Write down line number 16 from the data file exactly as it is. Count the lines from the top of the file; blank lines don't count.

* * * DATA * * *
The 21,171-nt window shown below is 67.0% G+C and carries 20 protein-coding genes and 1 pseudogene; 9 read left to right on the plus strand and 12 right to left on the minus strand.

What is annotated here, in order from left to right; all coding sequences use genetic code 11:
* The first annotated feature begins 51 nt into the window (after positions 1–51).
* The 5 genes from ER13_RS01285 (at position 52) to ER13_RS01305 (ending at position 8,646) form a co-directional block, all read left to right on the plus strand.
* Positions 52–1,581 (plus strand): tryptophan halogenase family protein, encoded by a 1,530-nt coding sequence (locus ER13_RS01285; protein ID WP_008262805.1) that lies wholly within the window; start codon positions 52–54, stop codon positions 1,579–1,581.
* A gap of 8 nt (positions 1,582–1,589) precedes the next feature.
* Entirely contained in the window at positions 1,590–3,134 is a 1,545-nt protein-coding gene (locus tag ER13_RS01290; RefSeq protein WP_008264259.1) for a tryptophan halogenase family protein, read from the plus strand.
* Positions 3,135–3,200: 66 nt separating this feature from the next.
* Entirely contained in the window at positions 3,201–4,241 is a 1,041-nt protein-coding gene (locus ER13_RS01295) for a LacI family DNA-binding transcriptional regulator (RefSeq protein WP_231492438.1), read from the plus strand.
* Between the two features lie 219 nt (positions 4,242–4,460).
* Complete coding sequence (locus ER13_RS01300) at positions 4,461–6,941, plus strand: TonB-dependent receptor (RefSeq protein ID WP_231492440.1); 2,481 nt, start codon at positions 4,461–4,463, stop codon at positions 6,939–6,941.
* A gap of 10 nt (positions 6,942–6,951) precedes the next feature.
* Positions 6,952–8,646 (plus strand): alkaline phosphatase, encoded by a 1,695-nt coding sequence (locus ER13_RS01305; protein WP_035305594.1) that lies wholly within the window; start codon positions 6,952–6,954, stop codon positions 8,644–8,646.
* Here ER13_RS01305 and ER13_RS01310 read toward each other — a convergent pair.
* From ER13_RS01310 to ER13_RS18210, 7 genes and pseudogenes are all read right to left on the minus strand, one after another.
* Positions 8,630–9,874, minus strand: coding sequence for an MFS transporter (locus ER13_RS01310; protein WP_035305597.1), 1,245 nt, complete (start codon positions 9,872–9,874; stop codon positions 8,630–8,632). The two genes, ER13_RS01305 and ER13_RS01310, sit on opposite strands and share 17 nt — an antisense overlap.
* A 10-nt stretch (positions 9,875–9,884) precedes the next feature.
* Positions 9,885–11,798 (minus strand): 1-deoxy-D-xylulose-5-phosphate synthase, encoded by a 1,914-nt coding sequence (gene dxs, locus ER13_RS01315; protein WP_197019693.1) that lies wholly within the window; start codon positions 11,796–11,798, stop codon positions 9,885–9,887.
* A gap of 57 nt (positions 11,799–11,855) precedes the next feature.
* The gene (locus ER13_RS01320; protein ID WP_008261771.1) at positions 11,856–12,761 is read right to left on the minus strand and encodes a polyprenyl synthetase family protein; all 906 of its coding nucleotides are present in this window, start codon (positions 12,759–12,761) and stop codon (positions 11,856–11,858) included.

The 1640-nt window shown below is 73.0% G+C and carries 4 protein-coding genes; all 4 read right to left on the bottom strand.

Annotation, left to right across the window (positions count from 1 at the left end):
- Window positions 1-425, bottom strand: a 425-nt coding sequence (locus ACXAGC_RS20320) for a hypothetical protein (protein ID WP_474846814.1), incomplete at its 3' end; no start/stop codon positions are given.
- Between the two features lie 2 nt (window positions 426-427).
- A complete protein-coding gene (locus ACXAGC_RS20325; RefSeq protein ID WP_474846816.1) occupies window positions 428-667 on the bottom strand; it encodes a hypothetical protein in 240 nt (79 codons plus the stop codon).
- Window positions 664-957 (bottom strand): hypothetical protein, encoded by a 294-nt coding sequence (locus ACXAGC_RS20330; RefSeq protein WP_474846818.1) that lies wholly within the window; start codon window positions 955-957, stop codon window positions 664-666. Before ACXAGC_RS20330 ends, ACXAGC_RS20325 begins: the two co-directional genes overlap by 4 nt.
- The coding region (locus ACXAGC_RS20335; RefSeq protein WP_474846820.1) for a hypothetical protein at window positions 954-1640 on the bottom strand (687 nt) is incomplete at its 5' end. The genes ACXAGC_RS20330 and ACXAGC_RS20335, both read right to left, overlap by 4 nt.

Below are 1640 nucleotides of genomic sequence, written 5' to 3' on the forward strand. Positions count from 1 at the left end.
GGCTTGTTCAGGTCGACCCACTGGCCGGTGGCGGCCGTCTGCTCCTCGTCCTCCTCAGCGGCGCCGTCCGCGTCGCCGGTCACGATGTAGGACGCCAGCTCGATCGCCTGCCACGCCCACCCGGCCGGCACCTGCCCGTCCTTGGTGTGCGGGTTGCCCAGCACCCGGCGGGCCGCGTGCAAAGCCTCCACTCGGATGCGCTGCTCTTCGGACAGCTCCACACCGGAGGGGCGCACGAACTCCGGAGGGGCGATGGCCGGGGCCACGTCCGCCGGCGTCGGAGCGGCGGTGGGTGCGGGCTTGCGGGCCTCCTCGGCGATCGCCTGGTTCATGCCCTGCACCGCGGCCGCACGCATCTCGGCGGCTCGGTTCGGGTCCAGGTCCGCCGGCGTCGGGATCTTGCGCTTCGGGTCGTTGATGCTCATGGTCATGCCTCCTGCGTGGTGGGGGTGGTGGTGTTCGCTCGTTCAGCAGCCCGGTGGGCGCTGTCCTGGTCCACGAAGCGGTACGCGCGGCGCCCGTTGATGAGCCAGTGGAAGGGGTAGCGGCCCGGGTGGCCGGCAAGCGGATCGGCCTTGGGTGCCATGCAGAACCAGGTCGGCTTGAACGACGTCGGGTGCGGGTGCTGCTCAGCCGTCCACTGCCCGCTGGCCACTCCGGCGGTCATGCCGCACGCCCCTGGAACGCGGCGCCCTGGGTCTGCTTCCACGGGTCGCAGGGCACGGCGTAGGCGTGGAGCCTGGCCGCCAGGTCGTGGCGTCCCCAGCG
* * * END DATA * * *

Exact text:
* Positions 8,630–9,874, minus strand: coding sequence for an MFS transporter (locus ER13_RS01310; protein WP_035305597.1), 1,245 nt, complete (start codon positions 9,872–9,874; stop codon positions 8,630–8,632). The two genes, ER13_RS01305 and ER13_RS01310, sit on opposite strands and share 17 nt — an antisense overlap.